INDIA ABROAD November 3, 2017 20 INDIAN-AMERICAN AFFAIRS
By Marialuisa Rincon
ast fall, as the days
grew shorter and the
Sheetal Parwal began
preparing her home for
The house was thoroughly
cleaned, clutter discarded and
colorful rangoli sand art laid out
to welcome friends and neighbors into her home to celebrate
the annual Hindu Festival of
Lights with sweets, extravagant
dinners and prayers to the goddess of wealth, Lakshmi.
This year, Parwal and her family will celebrate a holiday meant
to bring good fortune and prosperity in a rented apartment —
their Katy house sitting gutted
miles away after taking on 2 feet
of water during Hurricane
"We came back to see a week
later," Parwal said. "But home is
Diwali celebrates the triumph
of good over evil, knowledge
over ignorance and hope over
Thousands of years ago, the
legend goes, a Good King vanquished a Bad Demon.
The tale and characters differ
— in northern India, Lord Rama
of Ayodya defeated his wife's
kidnapper, Ravana; southern
Indians believe it was Lord
Krishna who killed Narakashura
the day before the new moon —
but, always, light conquers darkness.
Oct. 19 marked the climax of
the weeklong holiday, and the
night sky, with its new moon,
will be illuminated with fire-
crackers and fireworks by almost
1. 5 billion revelers worldwide.
For many of the 120,000
Hindus in Houston, this year's
celebration was different, more
The two essential elements of
Diwali, Parwal said, are home
and family. Without a home, a
true home of their own, it's diffi-
cult to celebrate.
"The very meaning of the cele-
bration, we're unable to find
that," Parwal said.
"We are blessed that we have
our family together, but you have
an attachment to your home,
that's where you know you'll
spend Diwali every year."
Asian Residents Hit
Harvey's destruction was
especially pervasive in areas
where the South Asian population has historically settled —
Bellaire, Sugar Land and Katy
took on massive damage.
Parwal, 37, moved to Houston
from central India in 2008 — one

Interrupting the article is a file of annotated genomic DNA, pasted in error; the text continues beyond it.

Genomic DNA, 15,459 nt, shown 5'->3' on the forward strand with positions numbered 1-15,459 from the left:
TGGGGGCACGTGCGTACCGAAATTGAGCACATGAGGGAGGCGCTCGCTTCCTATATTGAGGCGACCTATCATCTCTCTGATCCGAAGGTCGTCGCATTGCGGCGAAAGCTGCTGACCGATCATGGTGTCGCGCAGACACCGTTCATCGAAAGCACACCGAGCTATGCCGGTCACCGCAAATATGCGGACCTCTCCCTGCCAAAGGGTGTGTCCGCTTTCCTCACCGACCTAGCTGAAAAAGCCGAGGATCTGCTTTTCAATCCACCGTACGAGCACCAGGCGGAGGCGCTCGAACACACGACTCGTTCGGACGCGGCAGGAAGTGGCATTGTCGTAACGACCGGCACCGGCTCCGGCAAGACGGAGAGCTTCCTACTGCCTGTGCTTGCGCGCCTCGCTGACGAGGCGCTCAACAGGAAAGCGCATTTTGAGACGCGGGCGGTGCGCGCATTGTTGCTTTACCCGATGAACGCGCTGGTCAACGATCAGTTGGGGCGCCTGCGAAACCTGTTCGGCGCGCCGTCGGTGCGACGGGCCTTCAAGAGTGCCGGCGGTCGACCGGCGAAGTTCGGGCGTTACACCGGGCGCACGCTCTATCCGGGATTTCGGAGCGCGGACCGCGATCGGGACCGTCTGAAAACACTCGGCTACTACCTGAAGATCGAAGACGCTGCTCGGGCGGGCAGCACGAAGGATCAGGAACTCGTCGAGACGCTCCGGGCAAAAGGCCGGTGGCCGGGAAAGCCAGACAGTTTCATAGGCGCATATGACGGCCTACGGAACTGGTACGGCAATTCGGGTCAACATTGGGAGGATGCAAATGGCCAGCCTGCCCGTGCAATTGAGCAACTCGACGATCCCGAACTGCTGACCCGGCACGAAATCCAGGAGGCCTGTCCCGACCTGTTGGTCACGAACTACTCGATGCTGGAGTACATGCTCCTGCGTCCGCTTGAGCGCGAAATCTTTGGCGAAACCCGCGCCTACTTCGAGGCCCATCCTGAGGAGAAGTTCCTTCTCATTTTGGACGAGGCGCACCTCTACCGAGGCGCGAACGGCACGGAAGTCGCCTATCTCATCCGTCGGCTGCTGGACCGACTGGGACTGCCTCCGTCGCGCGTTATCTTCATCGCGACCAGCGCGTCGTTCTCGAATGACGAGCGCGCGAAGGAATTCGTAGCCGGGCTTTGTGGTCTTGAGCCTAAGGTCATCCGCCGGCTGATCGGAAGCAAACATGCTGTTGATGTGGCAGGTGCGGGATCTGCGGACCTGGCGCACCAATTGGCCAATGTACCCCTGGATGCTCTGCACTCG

day before Hurricane Ike's winds
left millions without power.
Weathering that storm, she
thought she had seen the worst.
Her family lived with friends for
a few weeks before buying a
home in the Canyon Gate subdi-
vision. Nine years later, all 721
homes in the neighborhood,
including Parwal's, would be
inundated by Harvey.
"We could see it on that
Sunday, it was coming up the
front yard, and it was moving up
inch by inch," Parwal said "But
we still had that hope that it'll
come to the front door and go
Parwal's 6-year-old son, Ram,
has never known another home
beside the one in Canyon Gate.
At such a young age, she said, his
memories are few, but the holidays are especially sensitive.
"He relates all the firecrackers
and the celebrations with our
home," Parwal said. "Whatever
he remembers, he remembers
Her son is resilient, but after
almost two months in temporary
housing, he's ready to go home.
"He keeps asking when we'll
go and be happy again," Parwal
said. "But home is not the same."
Manohar Venuturupalli, 44,
his wife, Subhadra, and their
daughter, Neeharika, waited
downstream as the waters made
their way up the driveway, then
the yard and over the stoop into
their west Houston home.
Venuturupalli's home sits
squarely in the flood plain of
both the Addicks and Barker
reservoirs. When the beleaguered
dams were opened that Monday,
his house near Briar Forest and
Dairy Ashford was submerged
under 8 feet of water.
"I stayed up all night Sunday,
watching the water rising,"
By Monday morning, the
water was waist-high.
Venuturupalli and his family
are living in temporary housing,
working little by little to be able
to return to their home; he estimates repairs should be complete
in six weeks.
Venuturupalli and his family
were rescued from their flooded
home by a friend of a friend with
an airboat. "I don't know the people who evacuated me,"
Venuturupalli said of the man
who ferried residents of his
neighborhood out of their waterlogged homes to safety. "I don't
think I'll ever see him again."
Slow to Celebrate
For families that are still displaced, getting in the spirit of
Diwali may come slowly, Arun
Kankani is executive vice president of Sewa International, a
global nonprofit rescue organization with a chapter in Houston.
He said the organization prepared hundreds of care packages
with Diwali essentials — carrot
sweets, dried fruit, bangles and
the all-important lamps to light
the way to a new year of recovery. "Diwali is something you do
with your family at home,"
Kankani said. "So, without that,
it takes a lot."
Prosperity comes in the home,
Parwal said. To welcome wealth
and success for the coming year,
Hindus will often leave their
doors and windows open on
"This Diwali we're not at our
home," Parwal said. "But we are
together, so let's celebrate it
where we are and hopefully next
year it'll be better."
— The New York Times
For many of the 120,000 Hindus in Houston, this year’s festivities were different, more somber
Tamil Group Hosts Deepvali Event
Above, New Jersey Tamil Sangam members felicitate director Arun Vaidhyanathan at Deepavali
celebrations at the North Brunswick High School in North Brunswick, N.J., Oct. 22. The evening began with
a Carnatic music performance, followed by the highly anticipated drama, “NJ Big Boss,” by director Devi
Nagappan. The event concluded with “Druhva,” a Bharatanatyam presentation of the “Lion King” by Chitra
Ramaswamy’s Sanskriti school of dance, photo left.